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A Lasting Legacy

Paul Eickhoff’s journey from wounded solider to successful business owner
As a family business with deep roots in the community, shoppers continue to support the shop at 2225 W. Franklin St.

The “pop, pop, pop” of machine guns could be heard as World War II raged on the Western Front and forever changed millions of lives. Teenaged Paul Eickhoff, a native of St. Philip in nearby Posey County, lay among those wounded in the Battle of the Bulge in the winter of 1944-45. He was shot 12 times, stabbed in the back, and left on the battlefield, his injuries resulting in lost usage of his right arm. Although Eickhoff was hindered physically, these circumstances did not stop him from pursuing his goals and realizing several milestones, including founding Paul’s Menswear in Evansville.

Eickhoff was born to a poor, country family with five siblings. At the age of 16, he and his twin brother joined the army. “They were born at home. They had no birth certificate, so they could lie about their age,” says Eickhoff’s son Steve.

Eickhoff spent three years in the hospital but never fully recovered from the injuries he sustained in battle.

“When my dad got out of the hospital, he had no skills because he dropped out of high school after his sophomore year,” Steve says.

As he searched for work, Eickhoff met Art Abel, owner of Abel’s Menswear on Evansville’s Franklin Street. Although Eickhoff lacked a completed secondary education, Abel offered to hire him, an offer that left Eickhoff shocked. He reportedly asked Abel, “Why do you want to hire me? I can’t even tie somebody’s shoes.” Abel responded, “Tell them to tie their own damn shoes. You are a veteran. We’ll see use of your hands.”

Eickhoff worked for Abel until the former purchased the store from the latter in 1963. Evansville’s local men’s clothing store began its new chapter as Paul’s Menswear, becoming a family owned and operated business.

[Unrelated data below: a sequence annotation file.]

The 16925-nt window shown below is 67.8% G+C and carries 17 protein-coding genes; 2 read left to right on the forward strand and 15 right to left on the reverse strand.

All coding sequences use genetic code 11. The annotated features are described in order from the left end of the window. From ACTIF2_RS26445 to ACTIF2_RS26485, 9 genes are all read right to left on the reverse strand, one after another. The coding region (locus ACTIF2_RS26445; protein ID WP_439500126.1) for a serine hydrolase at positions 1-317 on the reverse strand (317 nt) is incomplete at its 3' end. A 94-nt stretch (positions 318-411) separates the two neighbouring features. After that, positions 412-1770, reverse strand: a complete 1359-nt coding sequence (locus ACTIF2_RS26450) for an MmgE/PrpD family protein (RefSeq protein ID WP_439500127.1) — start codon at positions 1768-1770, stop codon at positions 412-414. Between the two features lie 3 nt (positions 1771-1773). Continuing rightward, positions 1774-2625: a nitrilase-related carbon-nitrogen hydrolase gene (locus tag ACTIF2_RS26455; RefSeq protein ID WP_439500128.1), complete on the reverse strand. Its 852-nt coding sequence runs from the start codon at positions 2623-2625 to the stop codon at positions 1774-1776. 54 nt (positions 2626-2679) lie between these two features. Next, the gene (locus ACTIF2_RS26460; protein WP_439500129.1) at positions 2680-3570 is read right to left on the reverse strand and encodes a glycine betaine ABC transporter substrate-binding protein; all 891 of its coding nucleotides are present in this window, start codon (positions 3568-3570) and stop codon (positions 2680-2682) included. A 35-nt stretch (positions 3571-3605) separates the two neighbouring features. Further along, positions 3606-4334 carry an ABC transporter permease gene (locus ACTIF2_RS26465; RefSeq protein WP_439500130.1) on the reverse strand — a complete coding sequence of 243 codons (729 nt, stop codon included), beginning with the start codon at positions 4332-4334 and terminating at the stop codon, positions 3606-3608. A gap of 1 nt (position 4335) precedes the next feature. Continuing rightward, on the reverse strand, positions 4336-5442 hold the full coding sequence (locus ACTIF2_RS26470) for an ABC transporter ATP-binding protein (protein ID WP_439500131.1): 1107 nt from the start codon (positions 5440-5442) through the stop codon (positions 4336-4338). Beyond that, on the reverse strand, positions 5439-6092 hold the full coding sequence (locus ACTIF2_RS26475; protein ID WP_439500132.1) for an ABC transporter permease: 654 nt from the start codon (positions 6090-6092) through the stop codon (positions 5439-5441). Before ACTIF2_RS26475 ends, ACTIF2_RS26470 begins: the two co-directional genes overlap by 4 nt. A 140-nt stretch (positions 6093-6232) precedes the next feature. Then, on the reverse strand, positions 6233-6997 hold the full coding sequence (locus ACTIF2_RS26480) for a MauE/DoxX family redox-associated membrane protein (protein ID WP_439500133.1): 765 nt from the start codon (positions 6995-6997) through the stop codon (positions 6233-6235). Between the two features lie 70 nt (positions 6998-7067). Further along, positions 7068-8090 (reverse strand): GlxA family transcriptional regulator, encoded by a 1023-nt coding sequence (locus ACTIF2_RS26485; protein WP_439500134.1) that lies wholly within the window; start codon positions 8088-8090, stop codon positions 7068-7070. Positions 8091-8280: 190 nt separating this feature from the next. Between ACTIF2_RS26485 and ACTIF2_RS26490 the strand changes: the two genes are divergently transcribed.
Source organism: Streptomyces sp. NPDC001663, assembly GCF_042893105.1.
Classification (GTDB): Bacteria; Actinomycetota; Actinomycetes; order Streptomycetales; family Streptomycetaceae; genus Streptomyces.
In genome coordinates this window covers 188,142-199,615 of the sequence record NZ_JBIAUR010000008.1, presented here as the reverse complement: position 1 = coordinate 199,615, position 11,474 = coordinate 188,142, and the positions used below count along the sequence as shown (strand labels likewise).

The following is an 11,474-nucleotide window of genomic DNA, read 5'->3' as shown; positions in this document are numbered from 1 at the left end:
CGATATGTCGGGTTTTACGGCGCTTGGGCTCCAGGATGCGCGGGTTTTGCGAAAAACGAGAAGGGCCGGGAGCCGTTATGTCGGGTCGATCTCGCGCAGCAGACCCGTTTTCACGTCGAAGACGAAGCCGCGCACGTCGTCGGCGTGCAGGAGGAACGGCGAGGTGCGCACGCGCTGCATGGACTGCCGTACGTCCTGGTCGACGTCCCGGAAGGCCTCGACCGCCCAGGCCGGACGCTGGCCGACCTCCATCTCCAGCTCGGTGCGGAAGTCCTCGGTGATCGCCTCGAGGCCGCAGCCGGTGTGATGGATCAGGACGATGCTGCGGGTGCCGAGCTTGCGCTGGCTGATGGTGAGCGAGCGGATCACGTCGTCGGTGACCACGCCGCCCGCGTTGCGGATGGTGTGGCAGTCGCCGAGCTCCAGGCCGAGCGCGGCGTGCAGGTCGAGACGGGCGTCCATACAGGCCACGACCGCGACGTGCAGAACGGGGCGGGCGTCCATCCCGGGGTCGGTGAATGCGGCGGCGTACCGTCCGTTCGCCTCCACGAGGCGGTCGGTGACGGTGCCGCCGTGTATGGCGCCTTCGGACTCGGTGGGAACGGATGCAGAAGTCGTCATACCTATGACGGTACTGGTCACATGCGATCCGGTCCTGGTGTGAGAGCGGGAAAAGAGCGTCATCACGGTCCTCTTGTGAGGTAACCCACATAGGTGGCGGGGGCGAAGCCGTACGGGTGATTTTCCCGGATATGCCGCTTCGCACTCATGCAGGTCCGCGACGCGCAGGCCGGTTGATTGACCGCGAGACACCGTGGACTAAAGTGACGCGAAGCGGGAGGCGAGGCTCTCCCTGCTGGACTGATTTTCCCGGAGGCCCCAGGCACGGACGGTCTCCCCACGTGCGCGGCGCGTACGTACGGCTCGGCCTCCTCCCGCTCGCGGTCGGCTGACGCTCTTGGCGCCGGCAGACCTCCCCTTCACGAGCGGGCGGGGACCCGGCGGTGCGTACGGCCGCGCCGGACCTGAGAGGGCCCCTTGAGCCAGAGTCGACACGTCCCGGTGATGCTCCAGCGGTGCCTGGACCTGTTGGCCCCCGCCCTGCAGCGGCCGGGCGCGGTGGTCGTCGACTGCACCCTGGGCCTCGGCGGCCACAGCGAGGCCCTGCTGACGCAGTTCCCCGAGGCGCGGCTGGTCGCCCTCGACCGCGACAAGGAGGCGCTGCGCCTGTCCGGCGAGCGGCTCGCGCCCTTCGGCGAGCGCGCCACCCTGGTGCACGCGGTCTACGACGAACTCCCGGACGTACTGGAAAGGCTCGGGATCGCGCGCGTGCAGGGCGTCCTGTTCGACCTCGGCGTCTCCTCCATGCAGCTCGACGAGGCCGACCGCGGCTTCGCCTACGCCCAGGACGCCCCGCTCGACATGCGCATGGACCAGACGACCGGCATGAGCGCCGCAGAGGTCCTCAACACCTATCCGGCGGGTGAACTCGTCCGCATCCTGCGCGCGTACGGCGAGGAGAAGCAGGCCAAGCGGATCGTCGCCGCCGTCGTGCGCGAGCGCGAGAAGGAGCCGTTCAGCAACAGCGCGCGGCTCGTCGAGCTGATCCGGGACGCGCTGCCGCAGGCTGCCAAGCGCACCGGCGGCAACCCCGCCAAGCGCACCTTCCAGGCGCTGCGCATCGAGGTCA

“I have a brother, John, who works here, and my son Brian works here. All my nieces and nephews, at one point or another, have worked here during high school. Two of my grandsons come in and work part time,” Steve says.

Members of the Eickhoff family have spent hours completing daily tasks ranging from accounting and buying to sweeping the floors and checking inventory. Steve and his siblings were raised in Evansville and attended Mater Dei High School. When he wasn’t busy with after-school activities like football or wrestling, Steve helped his father at the store.

“You always did something as a kid. There were always jobs that needed to be done,” Steve says. “You would get merchandise in every day. Those were things that you could mark. I started waiting on customers when I was in high school.”

As he worked toward an accounting degree at the University of Southern Indiana, Steve balanced the responsibility of helping run a business with schoolwork.

“All during college, I worked here and went to school in the day, in the evenings, and summers. I still got my degree in four years,” he says. “My wife started working here when we were in college. We ended up getting married two weeks after we graduated from USI.”

Steve assumed ownership after Eickhoff passed away in February 1994. Over the years, Paul’s Menswear moved between four different storefronts but has always been positioned on Franklin Street.

“The first location was up where Chaser’s Bar & Grill is, and we rented half of that building,” Steve says. “Back around 1995, we bought the buildings here. We bought four houses behind us, tore those down for parking lots, and built our own building. We’ve been here ever since.”

As a family business with deep roots in the community, shoppers continue to support the shop at 2225 W. Franklin St.

“In the last 10 years, I've noticed people like to shop locally now. I think people enjoy having somebody (who) knows them. I think they enjoy the service,” Steve says.

Things are evolving for Paul’s Menswear, as its services have expanded to wedding and prom suits and are being promoted to reach a younger generation of customers.

“Our business is better than it's ever been. Business is very, very good right now,” Steve says. “For a while, our customer age had aged. Now, with weddings and proms, it's amazing how many customers we have in their 20s and 30s. Now, we sell a whole lot more slim-fit shirts and slim suits,” Steve says.

Paul’s Menswear carries formal attire as well as trending brands.

“It's funny when guys come in who haven't been in before, and they're really excited to see that we carry Levi's or things that aren't suits,” says said Kelley Conners, who has worked at Paul’s Menswear since 2015.

“Mr. Abel used to always say that you should never judge somebody by the way they dress. He said, ‘The guy that comes in a pair of overalls has got just as much money as the guy who’s driving a brand-new Cadillac,’” Steve says. “He said you treat everybody the same, no matter how they look or how they act, and always treat everybody fair. And I think customers have realized that over the years. I think that's why we have so many loyal customers that keep coming back.”

https://www.paulsmenswear.com/

Editor’s note: This article was written by Nora Ruotolo, a sports communications major at the University of Evansville, as part of Dr. Tamara Wandel’s Integrated Communication Campaigns class.

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